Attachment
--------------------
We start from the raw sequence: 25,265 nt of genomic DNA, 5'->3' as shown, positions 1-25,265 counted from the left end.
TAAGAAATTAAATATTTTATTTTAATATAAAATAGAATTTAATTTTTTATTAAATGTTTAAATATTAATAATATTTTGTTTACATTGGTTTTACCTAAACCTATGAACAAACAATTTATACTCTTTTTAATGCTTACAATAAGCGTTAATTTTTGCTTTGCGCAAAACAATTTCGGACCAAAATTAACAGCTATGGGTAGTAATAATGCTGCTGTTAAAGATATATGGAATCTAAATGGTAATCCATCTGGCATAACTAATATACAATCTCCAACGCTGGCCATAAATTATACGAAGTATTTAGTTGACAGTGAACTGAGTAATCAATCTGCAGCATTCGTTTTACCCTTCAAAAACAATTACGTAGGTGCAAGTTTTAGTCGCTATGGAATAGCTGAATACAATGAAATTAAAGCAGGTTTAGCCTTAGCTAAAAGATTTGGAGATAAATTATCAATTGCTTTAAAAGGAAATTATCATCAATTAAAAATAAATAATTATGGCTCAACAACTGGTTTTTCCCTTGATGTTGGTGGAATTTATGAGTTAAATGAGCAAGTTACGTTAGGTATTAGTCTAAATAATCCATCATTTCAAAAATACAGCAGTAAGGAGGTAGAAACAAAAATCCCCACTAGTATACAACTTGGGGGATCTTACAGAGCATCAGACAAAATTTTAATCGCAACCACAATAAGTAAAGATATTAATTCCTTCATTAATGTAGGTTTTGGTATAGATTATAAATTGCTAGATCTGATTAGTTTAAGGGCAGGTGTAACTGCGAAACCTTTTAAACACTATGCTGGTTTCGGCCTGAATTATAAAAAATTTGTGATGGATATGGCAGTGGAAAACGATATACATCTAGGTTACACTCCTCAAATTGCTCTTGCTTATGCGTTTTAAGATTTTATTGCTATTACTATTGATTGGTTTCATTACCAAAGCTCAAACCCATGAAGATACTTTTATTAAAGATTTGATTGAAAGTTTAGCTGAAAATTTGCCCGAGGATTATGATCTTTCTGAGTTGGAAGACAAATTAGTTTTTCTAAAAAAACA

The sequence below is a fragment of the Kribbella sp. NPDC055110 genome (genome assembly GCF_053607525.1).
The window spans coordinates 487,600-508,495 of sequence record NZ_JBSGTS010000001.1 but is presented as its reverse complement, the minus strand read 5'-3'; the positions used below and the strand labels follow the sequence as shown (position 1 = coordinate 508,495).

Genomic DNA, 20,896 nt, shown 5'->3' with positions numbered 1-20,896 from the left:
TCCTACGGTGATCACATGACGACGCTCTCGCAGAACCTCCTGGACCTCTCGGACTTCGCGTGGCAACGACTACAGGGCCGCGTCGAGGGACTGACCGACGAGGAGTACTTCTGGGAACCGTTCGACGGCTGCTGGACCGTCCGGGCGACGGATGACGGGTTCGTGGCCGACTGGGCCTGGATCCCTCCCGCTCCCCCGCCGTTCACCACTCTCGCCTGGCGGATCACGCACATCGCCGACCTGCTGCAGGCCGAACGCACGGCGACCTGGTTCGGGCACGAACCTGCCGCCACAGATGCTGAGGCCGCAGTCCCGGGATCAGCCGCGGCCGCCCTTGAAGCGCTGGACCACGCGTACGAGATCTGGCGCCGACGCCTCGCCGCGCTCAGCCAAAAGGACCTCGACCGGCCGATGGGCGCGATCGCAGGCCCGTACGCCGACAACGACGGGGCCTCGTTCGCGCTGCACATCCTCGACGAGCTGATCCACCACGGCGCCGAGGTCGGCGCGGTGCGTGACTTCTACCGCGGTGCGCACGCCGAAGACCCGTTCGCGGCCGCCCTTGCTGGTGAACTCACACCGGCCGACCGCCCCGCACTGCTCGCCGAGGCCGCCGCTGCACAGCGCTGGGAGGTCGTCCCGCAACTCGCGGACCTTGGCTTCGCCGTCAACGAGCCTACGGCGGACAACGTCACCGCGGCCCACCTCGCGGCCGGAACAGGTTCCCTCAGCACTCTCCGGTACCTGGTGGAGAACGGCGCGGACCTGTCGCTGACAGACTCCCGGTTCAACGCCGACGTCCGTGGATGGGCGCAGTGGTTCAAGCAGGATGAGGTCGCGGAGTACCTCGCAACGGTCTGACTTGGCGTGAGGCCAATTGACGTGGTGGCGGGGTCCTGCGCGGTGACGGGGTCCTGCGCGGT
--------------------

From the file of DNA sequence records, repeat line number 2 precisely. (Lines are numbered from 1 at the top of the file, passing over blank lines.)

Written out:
TAAGAAATTAAATATTTTATTTTAATATAAAATAGAATTTAATTTTTTATTAAATGTTTAAATATTAATAATATTTTGTTTACATTGGTTTTACCTAAACCTATGAACAAACAATTTATACTCTTTTTAATGCTTACAATAAGCGTTAATTTTTGCTTTGCGCAAAACAATTTCGGACCAAAATTAACAGCTATGGGTAGTAATAATGCTGCTGTTAAAGATATATGGAATCTAAATGGTAATCCATCTGGCATAACTAATATACAATCTCCAACGCTGGCCATAAATTATACGAAGTATTTAGTTGACAGTGAACTGAGTAATCAATCTGCAGCATTCGTTTTACCCTTCAAAAACAATTACGTAGGTGCAAGTTTTAGTCGCTATGGAATAGCTGAATACAATGAAATTAAAGCAGGTTTAGCCTTAGCTAAAAGATTTGGAGATAAATTATCAATTGCTTTAAAAGGAAATTATCATCAATTAAAAATAAATAATTATGGCTCAACAACTGGTTTTTCCCTTGATGTTGGTGGAATTTATGAGTTAAATGAGCAAGTTACGTTAGGTATTAGTCTAAATAATCCATCATTTCAAAAATACAGCAGTAAGGAGGTAGAAACAAAAATCCCCACTAGTATACAACTTGGGGGATCTTACAGAGCATCAGACAAAATTTTAATCGCAACCACAATAAGTAAAGATATTAATTCCTTCATTAATGTAGGTTTTGGTATAGATTATAAATTGCTAGATCTGATTAGTTTAAGGGCAGGTGTAACTGCGAAACCTTTTAAACACTATGCTGGTTTCGGCCTGAATTATAAAAAATTTGTGATGGATATGGCAGTGGAAAACGATATACATCTAGGTTACACTCCTCAAATTGCTCTTGCTTATGCGTTTTAAGATTTTATTGCTATTACTATTGATTGGTTTCATTACCAAAGCTCAAACCCATGAAGATACTTTTATTAAAGATTTGATTGAAAGTTTAGCTGAAAATTTGCCCGAGGATTATGATCTTTCTGAGTTGGAAGACAAATTAGTTTTTCTAAAAAAACA